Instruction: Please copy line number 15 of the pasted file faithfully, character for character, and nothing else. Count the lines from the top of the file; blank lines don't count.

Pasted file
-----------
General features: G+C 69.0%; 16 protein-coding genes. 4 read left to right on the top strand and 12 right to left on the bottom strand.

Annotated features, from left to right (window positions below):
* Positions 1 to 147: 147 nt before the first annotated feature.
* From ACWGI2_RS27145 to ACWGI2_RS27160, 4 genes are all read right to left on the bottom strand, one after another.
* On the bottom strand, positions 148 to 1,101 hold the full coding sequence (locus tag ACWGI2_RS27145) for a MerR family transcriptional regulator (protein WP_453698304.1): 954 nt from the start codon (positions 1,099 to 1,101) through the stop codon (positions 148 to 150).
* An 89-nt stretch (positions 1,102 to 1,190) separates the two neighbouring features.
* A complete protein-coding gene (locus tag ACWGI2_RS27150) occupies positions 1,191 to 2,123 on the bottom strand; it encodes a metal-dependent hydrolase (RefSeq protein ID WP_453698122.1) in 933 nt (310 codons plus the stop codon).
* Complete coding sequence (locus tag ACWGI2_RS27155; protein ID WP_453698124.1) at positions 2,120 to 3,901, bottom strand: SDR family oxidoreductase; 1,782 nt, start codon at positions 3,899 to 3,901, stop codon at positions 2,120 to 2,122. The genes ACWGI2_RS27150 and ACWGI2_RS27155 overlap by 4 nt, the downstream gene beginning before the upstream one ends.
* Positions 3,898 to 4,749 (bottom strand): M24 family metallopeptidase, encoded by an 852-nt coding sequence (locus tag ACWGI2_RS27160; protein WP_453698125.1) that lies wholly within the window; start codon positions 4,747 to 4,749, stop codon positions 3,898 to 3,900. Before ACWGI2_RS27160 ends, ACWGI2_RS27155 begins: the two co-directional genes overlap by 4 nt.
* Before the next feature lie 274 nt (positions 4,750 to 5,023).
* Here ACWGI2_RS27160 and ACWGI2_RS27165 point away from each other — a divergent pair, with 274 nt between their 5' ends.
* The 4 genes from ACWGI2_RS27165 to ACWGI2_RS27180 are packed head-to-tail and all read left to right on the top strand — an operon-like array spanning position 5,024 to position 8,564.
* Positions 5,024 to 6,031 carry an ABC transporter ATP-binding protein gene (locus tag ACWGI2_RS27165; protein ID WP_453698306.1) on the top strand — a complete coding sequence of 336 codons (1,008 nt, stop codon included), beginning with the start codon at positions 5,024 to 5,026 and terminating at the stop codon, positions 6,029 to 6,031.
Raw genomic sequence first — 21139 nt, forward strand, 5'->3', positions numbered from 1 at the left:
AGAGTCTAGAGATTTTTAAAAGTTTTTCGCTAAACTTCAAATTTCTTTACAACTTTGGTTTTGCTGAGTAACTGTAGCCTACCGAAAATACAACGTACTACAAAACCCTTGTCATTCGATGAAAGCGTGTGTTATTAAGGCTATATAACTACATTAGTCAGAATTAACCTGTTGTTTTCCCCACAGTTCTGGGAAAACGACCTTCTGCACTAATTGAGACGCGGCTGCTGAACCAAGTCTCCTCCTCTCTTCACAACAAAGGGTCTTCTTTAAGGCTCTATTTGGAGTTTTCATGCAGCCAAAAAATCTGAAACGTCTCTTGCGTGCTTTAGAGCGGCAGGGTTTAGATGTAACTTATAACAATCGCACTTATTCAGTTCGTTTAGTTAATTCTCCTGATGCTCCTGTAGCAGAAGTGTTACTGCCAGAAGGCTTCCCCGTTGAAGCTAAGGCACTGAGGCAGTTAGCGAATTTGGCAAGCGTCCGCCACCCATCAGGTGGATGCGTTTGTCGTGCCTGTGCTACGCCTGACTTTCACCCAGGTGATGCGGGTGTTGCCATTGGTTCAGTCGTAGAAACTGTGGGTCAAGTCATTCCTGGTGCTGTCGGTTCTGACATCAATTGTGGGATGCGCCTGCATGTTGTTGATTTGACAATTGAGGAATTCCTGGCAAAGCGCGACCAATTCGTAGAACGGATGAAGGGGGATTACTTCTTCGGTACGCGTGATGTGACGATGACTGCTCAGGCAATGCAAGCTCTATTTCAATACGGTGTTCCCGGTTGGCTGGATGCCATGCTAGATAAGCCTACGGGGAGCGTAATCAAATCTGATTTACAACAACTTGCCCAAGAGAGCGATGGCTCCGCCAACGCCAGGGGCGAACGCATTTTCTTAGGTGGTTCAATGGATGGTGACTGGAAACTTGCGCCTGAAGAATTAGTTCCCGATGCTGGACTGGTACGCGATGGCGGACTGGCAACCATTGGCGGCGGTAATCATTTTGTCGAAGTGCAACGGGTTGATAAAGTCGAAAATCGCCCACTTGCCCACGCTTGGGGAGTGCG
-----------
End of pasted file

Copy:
AGAGTCTAGAGATTTTTAAAAGTTTTTCGCTAAACTTCAAATTTCTTTACAACTTTGGTTTTGCTGAGTAACTGTAGCCTACCGAAAATACAACGTACTACAAAACCCTTGTCATTCGATGAAAGCGTGTGTTATTAAGGCTATATAACTACATTAGTCAGAATTAACCTGTTGTTTTCCCCACAGTTCTGGGAAAACGACCTTCTGCACTAATTGAGACGCGGCTGCTGAACCAAGTCTCCTCCTCTCTTCACAACAAAGGGTCTTCTTTAAGGCTCTATTTGGAGTTTTCATGCAGCCAAAAAATCTGAAACGTCTCTTGCGTGCTTTAGAGCGGCAGGGTTTAGATGTAACTTATAACAATCGCACTTATTCAGTTCGTTTAGTTAATTCTCCTGATGCTCCTGTAGCAGAAGTGTTACTGCCAGAAGGCTTCCCCGTTGAAGCTAAGGCACTGAGGCAGTTAGCGAATTTGGCAAGCGTCCGCCACCCATCAGGTGGATGCGTTTGTCGTGCCTGTGCTACGCCTGACTTTCACCCAGGTGATGCGGGTGTTGCCATTGGTTCAGTCGTAGAAACTGTGGGTCAAGTCATTCCTGGTGCTGTCGGTTCTGACATCAATTGTGGGATGCGCCTGCATGTTGTTGATTTGACAATTGAGGAATTCCTGGCAAAGCGCGACCAATTCGTAGAACGGATGAAGGGGGATTACTTCTTCGGTACGCGTGATGTGACGATGACTGCTCAGGCAATGCAAGCTCTATTTCAATACGGTGTTCCCGGTTGGCTGGATGCCATGCTAGATAAGCCTACGGGGAGCGTAATCAAATCTGATTTACAACAACTTGCCCAAGAGAGCGATGGCTCCGCCAACGCCAGGGGCGAACGCATTTTCTTAGGTGGTTCAATGGATGGTGACTGGAAACTTGCGCCTGAAGAATTAGTTCCCGATGCTGGACTGGTACGCGATGGCGGACTGGCAACCATTGGCGGCGGTAATCATTTTGTCGAAGTGCAACGGGTTGATAAAGTCGAAAATCGCCCACTTGCCCACGCTTGGGGAGTGCG